2:13 Which things also we speak, not in the words which man’s wisdom teacheth, but which the Holy Ghost teacheth; comparing spiritual things with spiritual.

(d) Verses 11-13 The wisdom of God delivered

2:11 For what man knoweth the things of a man, save the spirit of man which is in him? even so the things of God knoweth no man, but the Spirit of God.

For what man knoweth the things of a man, save the spirit of man which is in him?-  the apostle uses an illustration we can readily understand to bring out two points. The first is that the things that are being thought in a man’s spirit, in the inner recesses of his being, can only be known by that man. Of course God knows, but that is not the point here; it is “what man knoweth”. Another man cannot know the secrets of a man’s spirit.  Even so the things of God knoweth no man, but the Spirit of God- the second point is that if a natural man cannot know what the mind of a fellow-man is, it stands to reason that he cannot understand the mind of a Divine person. But the Spirit of God stands in the same relation to the Godhead as a man’s spirit stands in relation to himself. Just as man is a tripartite being, consisting of spirit, soul, and body, so God is Father Son and Holy Spirit. And just as having three parts to our being does not make us three beings, so having three persons in the Godhead does not make the Godhead three gods. This is an incidental testimony to the Deity of the Holy Spirit. The apostle is driving home the lesson that if we are to know Divine wisdom, and gain insight into the true nature of things, then we can only do so through the Holy Spirit.

2:12 Now we have received, not the spirit of the world, but the Spirit which is of God; that we might know the things that are freely given to us of God.

Now we have received, not the spirit of the world- with the word “now” the apostle begins to bring out the implications of what he has said just before. The spirit of the world is that sum total of thoughts, opinions, viewpoints and reasonings of the men of the world which combine together to govern its attitudes and actions. If the apostles were governed by the world’s thinking, (as, alas, some of the Corinthian believers were), then they would not be able to discern the truth of God.  But the Spirit which is of God- instead of receiving the sum total of the world’s thinking, he has received the Spirit of God, who is able to disclose the sum total of Divine thoughts, insofar as it is God’s mind for us to know them at this time. This Spirit is “of God”, the preposition being “apo”, meaning “away from”. The thought is that the Spirit has been sent away from God into our hearts, for we come into the good of Pentecost when we believe. The word of the Lord Jesus has come to pass, for the Holy Spirit has been sent in His name, as He promised, John 14:26.  That we might know the things that are freely given to us of God- God not only gives His wisdom to His people, but gives His Spirit to them so that they may know and understand it. God has freely given these things, yet too often we are not much interested in Divine things; this is to our loss, and disappoints God.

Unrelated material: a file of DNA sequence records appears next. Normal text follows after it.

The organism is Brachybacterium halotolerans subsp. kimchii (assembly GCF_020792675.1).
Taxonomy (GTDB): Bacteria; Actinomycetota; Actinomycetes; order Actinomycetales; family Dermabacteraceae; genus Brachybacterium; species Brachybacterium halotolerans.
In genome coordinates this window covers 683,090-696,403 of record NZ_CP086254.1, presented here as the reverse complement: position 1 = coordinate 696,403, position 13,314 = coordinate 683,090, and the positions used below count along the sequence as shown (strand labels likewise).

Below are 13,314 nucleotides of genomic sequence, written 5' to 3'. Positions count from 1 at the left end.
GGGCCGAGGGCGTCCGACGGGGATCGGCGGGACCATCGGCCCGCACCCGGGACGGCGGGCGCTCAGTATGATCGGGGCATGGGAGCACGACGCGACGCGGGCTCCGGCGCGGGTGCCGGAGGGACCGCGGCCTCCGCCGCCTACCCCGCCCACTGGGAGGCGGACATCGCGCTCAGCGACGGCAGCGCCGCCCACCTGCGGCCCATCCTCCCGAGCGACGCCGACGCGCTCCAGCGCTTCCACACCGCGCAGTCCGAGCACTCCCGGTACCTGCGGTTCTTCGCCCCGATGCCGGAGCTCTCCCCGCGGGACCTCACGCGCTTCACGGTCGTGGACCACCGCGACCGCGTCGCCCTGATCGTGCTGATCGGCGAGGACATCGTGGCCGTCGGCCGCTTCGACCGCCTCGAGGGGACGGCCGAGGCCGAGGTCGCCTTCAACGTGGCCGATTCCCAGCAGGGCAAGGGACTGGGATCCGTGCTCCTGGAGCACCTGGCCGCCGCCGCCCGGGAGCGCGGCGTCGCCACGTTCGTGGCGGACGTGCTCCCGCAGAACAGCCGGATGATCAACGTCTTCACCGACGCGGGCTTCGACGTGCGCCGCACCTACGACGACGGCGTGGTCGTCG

2:13 Which things also we speak, not in the words which man’s wisdom teacheth, but which the Holy Spirit teacheth; comparing spiritual things with spiritual.